Small business owners would usually go anxious during months when cash flow unexpectedly goes down. But there are ways in which planning can be done ahead in managing cash flow during lean season. You will also prevent yourself from going downhill if you plan your finances carefully.
Since cash flow is the most important thing to keep a business running during slow months, here’s our take on the top cash flow hacks you can do even in the toughest of times.
1. Manage Your Cash Flow Budget
Having a budget will help you plan for your ideal sales target every month. Start by reviewing your sales results from last year. Change the numbers according to expected monthly revenues, which will be based on any information and investments for this current year. You can also check last year’s sales by customer to see who purchases at certain periods of the year.
It’s also best if you stockpile cash in advance, or save for the rainy days. This way you can have buffer money that you can tap into when sales are low. For big investments, you can go for equipment financing or buying it through instalments to even out expenses all throughout the year.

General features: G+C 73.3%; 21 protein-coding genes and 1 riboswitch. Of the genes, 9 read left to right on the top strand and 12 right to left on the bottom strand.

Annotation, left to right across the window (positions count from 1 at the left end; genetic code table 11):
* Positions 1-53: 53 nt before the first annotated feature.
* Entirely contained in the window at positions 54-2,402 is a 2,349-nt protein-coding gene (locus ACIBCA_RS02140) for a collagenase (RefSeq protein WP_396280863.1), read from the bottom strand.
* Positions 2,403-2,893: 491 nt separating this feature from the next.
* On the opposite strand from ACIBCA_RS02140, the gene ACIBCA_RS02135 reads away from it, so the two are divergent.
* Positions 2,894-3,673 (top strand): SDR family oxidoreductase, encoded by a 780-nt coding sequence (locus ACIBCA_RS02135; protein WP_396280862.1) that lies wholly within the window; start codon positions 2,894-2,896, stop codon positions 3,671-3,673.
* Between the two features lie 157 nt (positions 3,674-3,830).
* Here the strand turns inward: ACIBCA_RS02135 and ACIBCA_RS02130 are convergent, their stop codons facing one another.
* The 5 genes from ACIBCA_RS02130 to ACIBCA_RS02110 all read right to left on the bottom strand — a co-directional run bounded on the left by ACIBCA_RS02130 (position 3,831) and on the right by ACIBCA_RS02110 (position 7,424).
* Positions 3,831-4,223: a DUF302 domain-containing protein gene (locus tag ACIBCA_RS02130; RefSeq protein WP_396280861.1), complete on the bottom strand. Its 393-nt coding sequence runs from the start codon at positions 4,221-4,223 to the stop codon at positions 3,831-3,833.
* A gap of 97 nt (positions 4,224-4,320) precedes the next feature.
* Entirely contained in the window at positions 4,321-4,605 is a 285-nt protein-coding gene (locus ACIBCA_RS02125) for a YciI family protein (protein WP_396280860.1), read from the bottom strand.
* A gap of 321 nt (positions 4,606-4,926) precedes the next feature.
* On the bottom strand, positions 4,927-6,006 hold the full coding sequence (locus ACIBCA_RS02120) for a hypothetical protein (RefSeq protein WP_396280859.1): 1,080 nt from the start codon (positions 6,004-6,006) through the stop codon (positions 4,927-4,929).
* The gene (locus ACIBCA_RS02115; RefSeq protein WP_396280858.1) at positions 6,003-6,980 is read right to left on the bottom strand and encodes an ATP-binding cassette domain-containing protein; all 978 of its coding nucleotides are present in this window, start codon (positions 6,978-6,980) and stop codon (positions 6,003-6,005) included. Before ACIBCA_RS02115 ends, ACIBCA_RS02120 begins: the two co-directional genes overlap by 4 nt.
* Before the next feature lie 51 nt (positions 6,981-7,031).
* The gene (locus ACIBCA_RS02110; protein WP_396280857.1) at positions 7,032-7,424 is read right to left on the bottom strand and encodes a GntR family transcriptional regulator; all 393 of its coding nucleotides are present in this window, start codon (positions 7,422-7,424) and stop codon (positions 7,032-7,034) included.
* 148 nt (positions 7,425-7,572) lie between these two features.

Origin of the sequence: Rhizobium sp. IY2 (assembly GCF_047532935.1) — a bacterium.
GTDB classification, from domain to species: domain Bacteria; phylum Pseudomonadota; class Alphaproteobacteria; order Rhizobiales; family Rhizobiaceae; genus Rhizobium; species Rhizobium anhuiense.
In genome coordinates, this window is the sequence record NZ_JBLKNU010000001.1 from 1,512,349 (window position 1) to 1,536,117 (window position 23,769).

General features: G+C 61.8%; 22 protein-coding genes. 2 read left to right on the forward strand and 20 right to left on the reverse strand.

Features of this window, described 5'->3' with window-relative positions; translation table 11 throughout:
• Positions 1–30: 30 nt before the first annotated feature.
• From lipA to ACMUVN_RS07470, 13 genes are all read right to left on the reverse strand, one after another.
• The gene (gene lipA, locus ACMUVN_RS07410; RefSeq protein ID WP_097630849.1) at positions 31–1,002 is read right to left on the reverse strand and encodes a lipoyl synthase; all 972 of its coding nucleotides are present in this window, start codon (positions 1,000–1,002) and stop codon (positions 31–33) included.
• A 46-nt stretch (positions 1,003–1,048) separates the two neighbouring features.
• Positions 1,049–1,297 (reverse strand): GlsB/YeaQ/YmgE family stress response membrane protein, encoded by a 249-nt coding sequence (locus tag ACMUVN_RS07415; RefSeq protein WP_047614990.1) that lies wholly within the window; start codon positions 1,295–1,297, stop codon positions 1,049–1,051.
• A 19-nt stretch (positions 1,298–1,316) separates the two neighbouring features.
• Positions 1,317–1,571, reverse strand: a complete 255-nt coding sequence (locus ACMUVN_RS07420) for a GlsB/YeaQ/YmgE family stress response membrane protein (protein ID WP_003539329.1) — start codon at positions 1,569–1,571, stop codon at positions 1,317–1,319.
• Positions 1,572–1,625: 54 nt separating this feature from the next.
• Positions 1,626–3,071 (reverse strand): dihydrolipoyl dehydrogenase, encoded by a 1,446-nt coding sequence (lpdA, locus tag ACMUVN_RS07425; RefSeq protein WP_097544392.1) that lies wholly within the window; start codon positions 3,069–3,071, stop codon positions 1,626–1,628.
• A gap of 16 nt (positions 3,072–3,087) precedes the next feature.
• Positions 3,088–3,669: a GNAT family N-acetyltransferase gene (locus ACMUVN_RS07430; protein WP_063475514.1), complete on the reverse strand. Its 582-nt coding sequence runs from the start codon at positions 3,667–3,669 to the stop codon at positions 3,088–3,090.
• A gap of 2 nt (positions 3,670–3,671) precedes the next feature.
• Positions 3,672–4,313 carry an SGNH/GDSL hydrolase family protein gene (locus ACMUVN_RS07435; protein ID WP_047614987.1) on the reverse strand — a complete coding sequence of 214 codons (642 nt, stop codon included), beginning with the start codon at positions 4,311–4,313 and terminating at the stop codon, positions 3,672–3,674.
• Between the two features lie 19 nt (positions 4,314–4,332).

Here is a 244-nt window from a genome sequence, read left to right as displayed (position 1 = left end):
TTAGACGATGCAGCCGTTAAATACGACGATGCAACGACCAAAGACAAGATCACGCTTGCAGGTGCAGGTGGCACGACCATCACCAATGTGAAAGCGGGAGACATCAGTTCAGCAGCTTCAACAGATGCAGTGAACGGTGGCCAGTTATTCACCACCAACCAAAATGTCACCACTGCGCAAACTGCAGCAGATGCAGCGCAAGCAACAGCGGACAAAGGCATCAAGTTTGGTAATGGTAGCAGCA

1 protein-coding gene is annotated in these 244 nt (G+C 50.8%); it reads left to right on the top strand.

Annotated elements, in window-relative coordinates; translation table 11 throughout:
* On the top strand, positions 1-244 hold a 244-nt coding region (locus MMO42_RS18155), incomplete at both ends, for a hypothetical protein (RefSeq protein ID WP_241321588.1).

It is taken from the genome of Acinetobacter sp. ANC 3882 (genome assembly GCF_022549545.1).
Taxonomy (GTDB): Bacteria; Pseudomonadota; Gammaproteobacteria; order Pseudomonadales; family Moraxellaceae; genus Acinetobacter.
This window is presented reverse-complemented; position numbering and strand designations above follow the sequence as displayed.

Take a closer look at where your money is going in business. What are the things that are leaking money away and how can you lessen the costs? Try delaying cosmetic improvements or renovations, and do them after you have received a bigger cash flow.
An effective way to stay on top of your finances is to use software or apps that track the inflow and outflow of money. It’s a vital step to manage your cash flow and not go overboard with expenses. Use tools such as Cushion, UpYourCashFlow, Pulse or Float that can give you a clear overview on where your money is going.
2. Match Your Cash Flow
Now that you’ve made some sales projections, you can now co-relate that with projected monthly cash flow. Start reviewing your monthly cash flow statements from your accounting system. Add information such as current payables, receivables, current budget projections, and inventory turnover to determine how much cash flow you can receive in a month.
You can never know if your sales projections would be truly accurate for a certain month, so you need to keep updating your projections. Proper planning, forecasting and a regular review of your financial sheets can help you determine how money moves in your business.
3. Negotiate With Your Vendors